By Michael Baadke
Johnny Allen Hendrix was born Nov. 27, 1942, in Seattle, Wash. His parents legally changed his name to James Marshall Hendrix when he was four, and he became "Jimi" as a professional musician around 1966.
Noticing his son's interest in music and guitars, "Al" Hendrix bought Jimi a second-hand guitar for $5 in 1958, and Jimi joined a band named The Velvetones. His first electric guitar was also a gift from his father: it was a Supro Ozark 1560S.
After a stint in the Army as a member of the 101st Airborne Division — the Screaming Eagles — Hendrix began working as a guitarist in clubs, later joining backup bands supporting the Isley Brothers, Little Richard and others.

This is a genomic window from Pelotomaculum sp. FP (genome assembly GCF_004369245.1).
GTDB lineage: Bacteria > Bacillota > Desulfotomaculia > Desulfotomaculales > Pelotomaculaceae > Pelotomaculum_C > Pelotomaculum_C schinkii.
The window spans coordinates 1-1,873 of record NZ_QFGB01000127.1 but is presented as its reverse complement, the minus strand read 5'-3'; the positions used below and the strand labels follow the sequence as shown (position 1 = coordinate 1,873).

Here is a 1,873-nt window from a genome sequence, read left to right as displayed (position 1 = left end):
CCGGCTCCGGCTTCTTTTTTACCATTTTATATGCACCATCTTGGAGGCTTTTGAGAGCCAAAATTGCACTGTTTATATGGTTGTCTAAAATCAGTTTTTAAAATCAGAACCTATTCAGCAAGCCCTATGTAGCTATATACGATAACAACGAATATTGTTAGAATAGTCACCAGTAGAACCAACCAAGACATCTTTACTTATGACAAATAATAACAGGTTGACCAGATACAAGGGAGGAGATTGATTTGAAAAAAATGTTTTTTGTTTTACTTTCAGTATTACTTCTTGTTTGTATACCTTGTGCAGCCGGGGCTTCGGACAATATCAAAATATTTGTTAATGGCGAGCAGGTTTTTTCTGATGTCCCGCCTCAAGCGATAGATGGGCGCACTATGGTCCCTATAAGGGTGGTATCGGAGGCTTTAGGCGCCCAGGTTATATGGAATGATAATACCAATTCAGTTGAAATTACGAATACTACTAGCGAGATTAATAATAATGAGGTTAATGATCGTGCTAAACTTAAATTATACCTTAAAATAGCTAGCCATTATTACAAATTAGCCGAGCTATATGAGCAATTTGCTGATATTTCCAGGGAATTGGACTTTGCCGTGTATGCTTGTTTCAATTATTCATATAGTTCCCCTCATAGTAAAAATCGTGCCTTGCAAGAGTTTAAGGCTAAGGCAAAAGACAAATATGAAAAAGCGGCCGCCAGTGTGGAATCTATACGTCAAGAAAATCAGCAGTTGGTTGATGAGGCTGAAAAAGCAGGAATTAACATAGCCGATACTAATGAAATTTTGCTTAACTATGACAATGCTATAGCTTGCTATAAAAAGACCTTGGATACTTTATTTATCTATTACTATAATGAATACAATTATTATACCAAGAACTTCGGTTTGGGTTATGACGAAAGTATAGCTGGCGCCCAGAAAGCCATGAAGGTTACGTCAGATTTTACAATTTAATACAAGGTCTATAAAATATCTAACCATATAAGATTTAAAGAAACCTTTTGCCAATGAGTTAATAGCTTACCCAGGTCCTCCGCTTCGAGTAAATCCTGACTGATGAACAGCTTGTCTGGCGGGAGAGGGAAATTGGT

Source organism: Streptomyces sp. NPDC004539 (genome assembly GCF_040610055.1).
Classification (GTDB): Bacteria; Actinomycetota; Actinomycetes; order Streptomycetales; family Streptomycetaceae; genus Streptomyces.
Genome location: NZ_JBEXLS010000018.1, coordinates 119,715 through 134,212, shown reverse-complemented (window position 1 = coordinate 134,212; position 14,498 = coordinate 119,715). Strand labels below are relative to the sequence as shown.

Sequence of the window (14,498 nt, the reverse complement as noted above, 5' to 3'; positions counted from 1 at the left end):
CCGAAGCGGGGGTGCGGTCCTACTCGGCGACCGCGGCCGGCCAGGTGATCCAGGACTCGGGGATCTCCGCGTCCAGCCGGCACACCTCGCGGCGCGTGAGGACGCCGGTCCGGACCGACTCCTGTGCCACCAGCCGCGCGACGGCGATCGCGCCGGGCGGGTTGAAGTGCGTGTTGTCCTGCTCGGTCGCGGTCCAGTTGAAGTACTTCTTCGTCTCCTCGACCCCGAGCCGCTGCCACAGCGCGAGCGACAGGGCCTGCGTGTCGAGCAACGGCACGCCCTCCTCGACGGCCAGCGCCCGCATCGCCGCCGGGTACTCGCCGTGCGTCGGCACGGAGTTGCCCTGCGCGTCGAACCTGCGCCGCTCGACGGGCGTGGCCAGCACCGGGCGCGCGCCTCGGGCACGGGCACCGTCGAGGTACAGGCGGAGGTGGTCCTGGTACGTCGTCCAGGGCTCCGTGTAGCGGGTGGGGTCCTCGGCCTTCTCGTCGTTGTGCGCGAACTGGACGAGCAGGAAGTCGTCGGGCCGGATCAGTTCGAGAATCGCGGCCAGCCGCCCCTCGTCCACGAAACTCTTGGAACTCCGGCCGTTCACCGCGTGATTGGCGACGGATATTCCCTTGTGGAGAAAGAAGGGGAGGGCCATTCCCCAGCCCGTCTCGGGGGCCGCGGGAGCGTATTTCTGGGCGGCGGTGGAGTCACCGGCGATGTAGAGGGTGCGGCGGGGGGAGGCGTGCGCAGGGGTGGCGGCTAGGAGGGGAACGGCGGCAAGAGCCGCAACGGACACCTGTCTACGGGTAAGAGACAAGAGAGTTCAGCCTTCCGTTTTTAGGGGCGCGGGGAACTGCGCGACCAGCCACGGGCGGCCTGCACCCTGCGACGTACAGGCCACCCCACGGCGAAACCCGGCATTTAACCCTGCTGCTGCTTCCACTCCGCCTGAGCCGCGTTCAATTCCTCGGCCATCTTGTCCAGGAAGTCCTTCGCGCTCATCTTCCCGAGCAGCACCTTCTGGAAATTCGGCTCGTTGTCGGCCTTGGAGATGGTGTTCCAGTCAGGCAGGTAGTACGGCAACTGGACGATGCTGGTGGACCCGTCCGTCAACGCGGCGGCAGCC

Moving to England in the mid 1960s, he formed the Jimi Hendrix Experience with two British musicians, bassist Noel Redding and jazz drummer Mitch Mitchell. The band recorded the hit singles Hey Joe and Purple Haze (the latter written by Hendrix), issued the debut album Are You Experienced, and transfixed the crowds at the 1967 Monterey Pop Festival.
The Experience toured and recorded two more albums before dissolving. Having achieved worldwide fame, Hendrix headlined at the 1969 Woodstock music and art fair in Sullivan County, N.Y. He continued to tour with various musicians in the United States and Europe, but died in London Sept. 18, 1970, following an overdose of barbiturates.
Rolling Stone named Jimi Hendrix number one on its list of the all-time greatest guitarists. He was honored with a Grammy Lifetime Achievement Award in 1992, the same year he was inducted into the Rock and Roll Hall of Fame.
The forever stamp honoring Jimi Hendrix (Scott 4880) was issued March 13, 2014, in the Music Icons commemorative series.